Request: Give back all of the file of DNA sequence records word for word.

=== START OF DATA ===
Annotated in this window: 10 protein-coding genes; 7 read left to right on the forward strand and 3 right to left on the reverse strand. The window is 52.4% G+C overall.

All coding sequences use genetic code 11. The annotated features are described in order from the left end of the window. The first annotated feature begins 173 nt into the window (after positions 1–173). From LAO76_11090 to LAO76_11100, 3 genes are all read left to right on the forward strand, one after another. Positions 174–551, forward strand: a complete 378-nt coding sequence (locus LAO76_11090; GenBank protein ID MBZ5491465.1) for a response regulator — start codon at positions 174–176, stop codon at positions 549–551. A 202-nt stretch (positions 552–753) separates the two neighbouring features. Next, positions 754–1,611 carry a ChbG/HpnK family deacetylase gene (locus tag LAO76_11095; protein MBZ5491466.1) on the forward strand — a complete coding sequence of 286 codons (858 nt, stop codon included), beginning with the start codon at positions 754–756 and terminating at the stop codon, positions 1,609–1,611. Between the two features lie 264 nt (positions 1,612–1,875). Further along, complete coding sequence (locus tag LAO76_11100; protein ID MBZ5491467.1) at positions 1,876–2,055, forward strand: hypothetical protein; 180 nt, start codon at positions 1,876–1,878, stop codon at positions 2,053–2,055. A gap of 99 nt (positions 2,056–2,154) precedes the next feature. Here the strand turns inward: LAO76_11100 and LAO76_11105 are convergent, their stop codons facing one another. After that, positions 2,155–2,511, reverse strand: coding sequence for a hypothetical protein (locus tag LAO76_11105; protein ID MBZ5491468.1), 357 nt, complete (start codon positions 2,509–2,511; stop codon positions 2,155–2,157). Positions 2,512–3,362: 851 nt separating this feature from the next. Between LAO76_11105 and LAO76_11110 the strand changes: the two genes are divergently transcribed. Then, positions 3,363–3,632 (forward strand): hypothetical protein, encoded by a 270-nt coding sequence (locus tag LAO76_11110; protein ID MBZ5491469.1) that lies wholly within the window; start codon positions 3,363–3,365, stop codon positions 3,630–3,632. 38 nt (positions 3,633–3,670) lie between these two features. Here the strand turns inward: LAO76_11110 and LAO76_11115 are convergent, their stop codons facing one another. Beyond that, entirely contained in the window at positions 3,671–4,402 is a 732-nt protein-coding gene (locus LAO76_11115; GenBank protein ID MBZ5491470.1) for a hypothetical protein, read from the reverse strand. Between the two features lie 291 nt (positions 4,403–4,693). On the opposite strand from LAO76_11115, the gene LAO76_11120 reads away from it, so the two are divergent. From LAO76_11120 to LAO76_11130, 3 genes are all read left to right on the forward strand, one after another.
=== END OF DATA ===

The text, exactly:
Annotated in this window: 10 protein-coding genes; 7 read left to right on the forward strand and 3 right to left on the reverse strand. The window is 52.4% G+C overall.

All coding sequences use genetic code 11. The annotated features are described in order from the left end of the window. The first annotated feature begins 173 nt into the window (after positions 1–173). From LAO76_11090 to LAO76_11100, 3 genes are all read left to right on the forward strand, one after another. Positions 174–551, forward strand: a complete 378-nt coding sequence (locus LAO76_11090; GenBank protein ID MBZ5491465.1) for a response regulator — start codon at positions 174–176, stop codon at positions 549–551. A 202-nt stretch (positions 552–753) separates the two neighbouring features. Next, positions 754–1,611 carry a ChbG/HpnK family deacetylase gene (locus tag LAO76_11095; protein MBZ5491466.1) on the forward strand — a complete coding sequence of 286 codons (858 nt, stop codon included), beginning with the start codon at positions 754–756 and terminating at the stop codon, positions 1,609–1,611. Between the two features lie 264 nt (positions 1,612–1,875). Further along, complete coding sequence (locus tag LAO76_11100; protein ID MBZ5491467.1) at positions 1,876–2,055, forward strand: hypothetical protein; 180 nt, start codon at positions 1,876–1,878, stop codon at positions 2,053–2,055. A gap of 99 nt (positions 2,056–2,154) precedes the next feature. Here the strand turns inward: LAO76_11100 and LAO76_11105 are convergent, their stop codons facing one another. After that, positions 2,155–2,511, reverse strand: coding sequence for a hypothetical protein (locus tag LAO76_11105; protein ID MBZ5491468.1), 357 nt, complete (start codon positions 2,509–2,511; stop codon positions 2,155–2,157). Positions 2,512–3,362: 851 nt separating this feature from the next. Between LAO76_11105 and LAO76_11110 the strand changes: the two genes are divergently transcribed. Then, positions 3,363–3,632 (forward strand): hypothetical protein, encoded by a 270-nt coding sequence (locus tag LAO76_11110; protein ID MBZ5491469.1) that lies wholly within the window; start codon positions 3,363–3,365, stop codon positions 3,630–3,632. 38 nt (positions 3,633–3,670) lie between these two features. Here the strand turns inward: LAO76_11110 and LAO76_11115 are convergent, their stop codons facing one another. Beyond that, entirely contained in the window at positions 3,671–4,402 is a 732-nt protein-coding gene (locus LAO76_11115; GenBank protein ID MBZ5491470.1) for a hypothetical protein, read from the reverse strand. Between the two features lie 291 nt (positions 4,403–4,693). On the opposite strand from LAO76_11115, the gene LAO76_11120 reads away from it, so the two are divergent. From LAO76_11120 to LAO76_11130, 3 genes are all read left to right on the forward strand, one after another.